SEED DORMANCY ENABLES A FORM OF TEMPORAL HABITAT SELECTION
D’Aguillo, M.D.1 and Donohue, K.2
1Graduate Program in Biology, Duke University, Durham, NC, USA
2Department of Biology, Duke University, Durham, NC, USA
Contact: Michelle D’Aguillo, firstname.lastname@example.org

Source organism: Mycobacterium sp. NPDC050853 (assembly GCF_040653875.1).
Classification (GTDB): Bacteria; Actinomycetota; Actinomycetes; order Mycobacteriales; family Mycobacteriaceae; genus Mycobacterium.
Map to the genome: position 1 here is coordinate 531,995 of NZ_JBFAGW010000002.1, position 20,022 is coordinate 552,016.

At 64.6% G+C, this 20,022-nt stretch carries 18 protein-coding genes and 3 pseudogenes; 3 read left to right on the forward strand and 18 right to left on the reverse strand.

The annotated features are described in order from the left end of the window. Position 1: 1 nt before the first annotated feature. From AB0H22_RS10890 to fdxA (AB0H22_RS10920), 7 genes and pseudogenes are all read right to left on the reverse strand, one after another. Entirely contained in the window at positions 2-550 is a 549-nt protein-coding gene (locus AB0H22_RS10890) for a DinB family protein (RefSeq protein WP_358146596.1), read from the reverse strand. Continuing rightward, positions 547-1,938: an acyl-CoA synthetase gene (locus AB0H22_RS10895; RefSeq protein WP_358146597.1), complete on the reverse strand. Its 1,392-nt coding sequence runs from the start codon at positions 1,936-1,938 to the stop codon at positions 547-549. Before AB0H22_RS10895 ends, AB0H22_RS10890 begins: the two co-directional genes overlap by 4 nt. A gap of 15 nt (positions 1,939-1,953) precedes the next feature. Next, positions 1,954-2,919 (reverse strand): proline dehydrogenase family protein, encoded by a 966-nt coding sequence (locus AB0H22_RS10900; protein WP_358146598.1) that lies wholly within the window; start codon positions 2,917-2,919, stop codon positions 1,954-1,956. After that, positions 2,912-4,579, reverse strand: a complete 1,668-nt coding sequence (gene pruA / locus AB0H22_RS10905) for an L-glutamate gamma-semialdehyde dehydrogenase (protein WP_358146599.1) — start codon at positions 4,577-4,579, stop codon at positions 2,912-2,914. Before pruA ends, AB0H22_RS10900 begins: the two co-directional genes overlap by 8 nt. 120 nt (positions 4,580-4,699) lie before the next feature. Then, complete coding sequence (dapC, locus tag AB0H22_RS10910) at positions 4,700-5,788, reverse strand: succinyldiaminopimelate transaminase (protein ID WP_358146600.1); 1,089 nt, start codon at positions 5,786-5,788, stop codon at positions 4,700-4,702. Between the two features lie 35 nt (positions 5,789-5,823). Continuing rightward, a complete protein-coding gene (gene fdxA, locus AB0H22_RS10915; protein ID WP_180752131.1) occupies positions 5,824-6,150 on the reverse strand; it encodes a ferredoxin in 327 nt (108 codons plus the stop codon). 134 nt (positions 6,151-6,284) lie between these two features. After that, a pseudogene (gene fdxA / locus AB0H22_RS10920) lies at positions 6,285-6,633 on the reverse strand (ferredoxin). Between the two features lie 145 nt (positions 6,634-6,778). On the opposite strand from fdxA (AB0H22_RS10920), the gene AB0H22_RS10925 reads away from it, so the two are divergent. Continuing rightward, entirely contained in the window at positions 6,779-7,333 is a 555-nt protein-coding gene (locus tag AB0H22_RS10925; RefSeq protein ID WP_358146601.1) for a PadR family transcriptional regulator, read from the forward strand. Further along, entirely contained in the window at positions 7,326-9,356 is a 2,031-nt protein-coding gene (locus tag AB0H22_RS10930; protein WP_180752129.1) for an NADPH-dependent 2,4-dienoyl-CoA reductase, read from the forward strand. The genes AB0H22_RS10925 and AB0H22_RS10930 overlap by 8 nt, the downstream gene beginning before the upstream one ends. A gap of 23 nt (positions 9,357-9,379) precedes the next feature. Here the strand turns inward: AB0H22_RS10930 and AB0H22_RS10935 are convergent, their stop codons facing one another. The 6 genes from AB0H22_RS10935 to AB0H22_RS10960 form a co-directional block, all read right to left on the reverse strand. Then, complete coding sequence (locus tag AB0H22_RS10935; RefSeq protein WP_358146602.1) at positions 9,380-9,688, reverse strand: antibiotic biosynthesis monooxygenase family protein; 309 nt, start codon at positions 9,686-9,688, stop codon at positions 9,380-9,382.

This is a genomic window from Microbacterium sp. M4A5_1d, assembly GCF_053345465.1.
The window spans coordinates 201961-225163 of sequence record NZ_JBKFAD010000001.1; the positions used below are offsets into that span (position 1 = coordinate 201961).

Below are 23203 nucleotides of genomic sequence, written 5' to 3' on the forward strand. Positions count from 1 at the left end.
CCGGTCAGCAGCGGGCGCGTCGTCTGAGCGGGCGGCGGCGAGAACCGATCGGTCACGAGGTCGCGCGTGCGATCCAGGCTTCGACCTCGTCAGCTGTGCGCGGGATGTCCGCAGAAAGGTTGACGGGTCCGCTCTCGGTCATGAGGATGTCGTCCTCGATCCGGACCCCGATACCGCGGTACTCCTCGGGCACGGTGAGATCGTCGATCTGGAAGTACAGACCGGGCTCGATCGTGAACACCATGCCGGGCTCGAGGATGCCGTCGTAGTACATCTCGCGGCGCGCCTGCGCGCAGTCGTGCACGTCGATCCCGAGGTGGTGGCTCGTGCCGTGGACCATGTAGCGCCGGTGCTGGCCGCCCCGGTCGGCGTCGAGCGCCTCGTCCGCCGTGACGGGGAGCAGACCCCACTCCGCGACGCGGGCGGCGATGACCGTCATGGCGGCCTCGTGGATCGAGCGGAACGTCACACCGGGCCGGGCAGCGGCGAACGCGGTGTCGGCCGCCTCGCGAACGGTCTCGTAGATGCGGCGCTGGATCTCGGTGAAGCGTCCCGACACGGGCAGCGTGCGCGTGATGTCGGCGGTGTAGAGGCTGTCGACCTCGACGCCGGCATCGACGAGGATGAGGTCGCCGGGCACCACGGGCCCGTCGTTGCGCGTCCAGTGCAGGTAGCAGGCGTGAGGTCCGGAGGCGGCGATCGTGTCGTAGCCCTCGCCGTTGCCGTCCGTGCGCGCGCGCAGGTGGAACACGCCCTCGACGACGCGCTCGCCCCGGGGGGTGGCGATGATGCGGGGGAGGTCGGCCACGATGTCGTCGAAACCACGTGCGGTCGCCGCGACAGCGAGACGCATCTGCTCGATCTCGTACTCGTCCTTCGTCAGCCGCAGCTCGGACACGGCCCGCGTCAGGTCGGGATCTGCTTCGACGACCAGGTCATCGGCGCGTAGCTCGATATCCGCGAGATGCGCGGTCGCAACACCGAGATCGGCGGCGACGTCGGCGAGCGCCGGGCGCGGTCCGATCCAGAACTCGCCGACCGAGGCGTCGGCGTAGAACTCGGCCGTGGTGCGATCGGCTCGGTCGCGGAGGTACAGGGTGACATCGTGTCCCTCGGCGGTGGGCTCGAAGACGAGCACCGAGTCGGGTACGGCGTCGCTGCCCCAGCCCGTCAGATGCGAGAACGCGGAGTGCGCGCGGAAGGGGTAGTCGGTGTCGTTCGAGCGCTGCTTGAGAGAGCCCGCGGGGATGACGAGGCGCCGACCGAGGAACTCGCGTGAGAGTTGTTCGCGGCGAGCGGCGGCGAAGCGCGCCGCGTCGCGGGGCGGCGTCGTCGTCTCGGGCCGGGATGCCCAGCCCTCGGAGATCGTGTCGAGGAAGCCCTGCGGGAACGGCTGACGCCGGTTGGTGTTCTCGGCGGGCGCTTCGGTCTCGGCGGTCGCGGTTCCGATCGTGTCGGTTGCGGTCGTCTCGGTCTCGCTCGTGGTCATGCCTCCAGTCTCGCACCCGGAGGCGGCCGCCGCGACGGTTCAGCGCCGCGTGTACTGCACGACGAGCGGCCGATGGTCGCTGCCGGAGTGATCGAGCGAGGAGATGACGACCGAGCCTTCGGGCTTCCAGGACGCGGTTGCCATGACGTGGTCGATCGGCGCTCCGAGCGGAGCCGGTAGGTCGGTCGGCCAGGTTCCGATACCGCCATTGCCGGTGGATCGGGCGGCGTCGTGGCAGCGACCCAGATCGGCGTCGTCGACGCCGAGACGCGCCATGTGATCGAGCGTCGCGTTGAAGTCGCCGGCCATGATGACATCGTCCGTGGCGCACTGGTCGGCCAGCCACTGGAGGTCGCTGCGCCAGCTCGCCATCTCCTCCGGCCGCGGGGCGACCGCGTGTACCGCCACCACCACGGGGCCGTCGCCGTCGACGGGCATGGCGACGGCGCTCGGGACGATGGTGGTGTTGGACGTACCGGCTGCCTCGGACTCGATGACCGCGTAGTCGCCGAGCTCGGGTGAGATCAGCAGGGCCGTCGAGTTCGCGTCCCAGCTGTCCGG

Plants can engage in habitat selection through phenology, by undergoing development transitions in response to specific environmental cues that vary on an annual basis. By restricting germination, seed dormancy has the potential to enable a form of temporal habitat selection through germination phenology. Using dormant and non-dormant genotypes of Arabidopsis thaliana, we examined if seed dormancy alters or restricts the conditions to which seedlings and reproductive individuals are exposed. Seeds were matured under warm (25oC) and cool (14oC) environmental conditions and dispersed in a multi-year field experiment in central North Carolina. Soil temperature and moisture were recorded hourly, and germination and reproductive phenology were recorded weekly. We examined soil temperature and moisture experienced by seeds during the seven days preceding germination, the first two weeks of seedling establishment, the second two weeks of seedling establishment, and the reproductive period. Preliminary results indicate that dormant and non-dormant genotypes occupy different areas of environmental space early in the life cycle, and these differences tend to dissipate later in the life cycle. In general, dormant genotypes germinate in response to, and expose seedlings to, significantly higher soil moisture and temperature, and these differences are most pronounced when seeds were matured at cool rather than warm temperatures. These results indicate that seed dormancy can enable a form of temporal habitat selection and alter the environmental conditions experienced post-germination.
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